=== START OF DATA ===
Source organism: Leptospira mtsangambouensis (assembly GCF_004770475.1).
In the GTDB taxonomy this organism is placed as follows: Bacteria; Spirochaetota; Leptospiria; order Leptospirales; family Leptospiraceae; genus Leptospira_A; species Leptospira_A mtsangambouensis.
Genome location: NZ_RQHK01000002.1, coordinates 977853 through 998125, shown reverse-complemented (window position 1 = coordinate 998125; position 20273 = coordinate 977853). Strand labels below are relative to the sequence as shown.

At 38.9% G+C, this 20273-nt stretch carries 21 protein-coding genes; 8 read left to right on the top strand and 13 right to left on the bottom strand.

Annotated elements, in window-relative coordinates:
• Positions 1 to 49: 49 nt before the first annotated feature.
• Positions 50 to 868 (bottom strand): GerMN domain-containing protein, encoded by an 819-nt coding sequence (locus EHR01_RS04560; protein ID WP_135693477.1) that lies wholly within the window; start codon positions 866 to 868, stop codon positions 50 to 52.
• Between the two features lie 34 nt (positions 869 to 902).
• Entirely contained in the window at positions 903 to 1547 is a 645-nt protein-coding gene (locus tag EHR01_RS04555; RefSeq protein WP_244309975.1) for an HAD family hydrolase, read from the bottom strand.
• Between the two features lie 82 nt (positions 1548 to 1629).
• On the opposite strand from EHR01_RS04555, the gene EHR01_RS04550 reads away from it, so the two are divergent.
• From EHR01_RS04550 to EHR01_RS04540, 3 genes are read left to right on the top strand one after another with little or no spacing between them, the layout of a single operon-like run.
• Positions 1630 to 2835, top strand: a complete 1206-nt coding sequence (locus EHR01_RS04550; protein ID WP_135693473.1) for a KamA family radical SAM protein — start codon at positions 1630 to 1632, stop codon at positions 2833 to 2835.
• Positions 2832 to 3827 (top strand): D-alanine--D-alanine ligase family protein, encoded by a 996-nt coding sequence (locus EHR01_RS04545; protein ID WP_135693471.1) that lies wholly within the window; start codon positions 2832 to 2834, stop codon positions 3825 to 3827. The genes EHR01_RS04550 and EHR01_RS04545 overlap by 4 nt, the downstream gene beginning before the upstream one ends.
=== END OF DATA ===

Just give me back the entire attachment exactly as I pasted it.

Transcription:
Source organism: Leptospira mtsangambouensis (assembly GCF_004770475.1).
In the GTDB taxonomy this organism is placed as follows: Bacteria; Spirochaetota; Leptospiria; order Leptospirales; family Leptospiraceae; genus Leptospira_A; species Leptospira_A mtsangambouensis.
Genome location: NZ_RQHK01000002.1, coordinates 977853 through 998125, shown reverse-complemented (window position 1 = coordinate 998125; position 20273 = coordinate 977853). Strand labels below are relative to the sequence as shown.

At 38.9% G+C, this 20273-nt stretch carries 21 protein-coding genes; 8 read left to right on the top strand and 13 right to left on the bottom strand.

Annotated elements, in window-relative coordinates:
• Positions 1 to 49: 49 nt before the first annotated feature.
• Positions 50 to 868 (bottom strand): GerMN domain-containing protein, encoded by an 819-nt coding sequence (locus EHR01_RS04560; protein ID WP_135693477.1) that lies wholly within the window; start codon positions 866 to 868, stop codon positions 50 to 52.
• Between the two features lie 34 nt (positions 869 to 902).
• Entirely contained in the window at positions 903 to 1547 is a 645-nt protein-coding gene (locus tag EHR01_RS04555; RefSeq protein WP_244309975.1) for an HAD family hydrolase, read from the bottom strand.
• Between the two features lie 82 nt (positions 1548 to 1629).
• On the opposite strand from EHR01_RS04555, the gene EHR01_RS04550 reads away from it, so the two are divergent.
• From EHR01_RS04550 to EHR01_RS04540, 3 genes are read left to right on the top strand one after another with little or no spacing between them, the layout of a single operon-like run.
• Positions 1630 to 2835, top strand: a complete 1206-nt coding sequence (locus EHR01_RS04550; protein ID WP_135693473.1) for a KamA family radical SAM protein — start codon at positions 1630 to 1632, stop codon at positions 2833 to 2835.
• Positions 2832 to 3827 (top strand): D-alanine--D-alanine ligase family protein, encoded by a 996-nt coding sequence (locus EHR01_RS04545; protein ID WP_135693471.1) that lies wholly within the window; start codon positions 2832 to 2834, stop codon positions 3825 to 3827. The genes EHR01_RS04550 and EHR01_RS04545 overlap by 4 nt, the downstream gene beginning before the upstream one ends.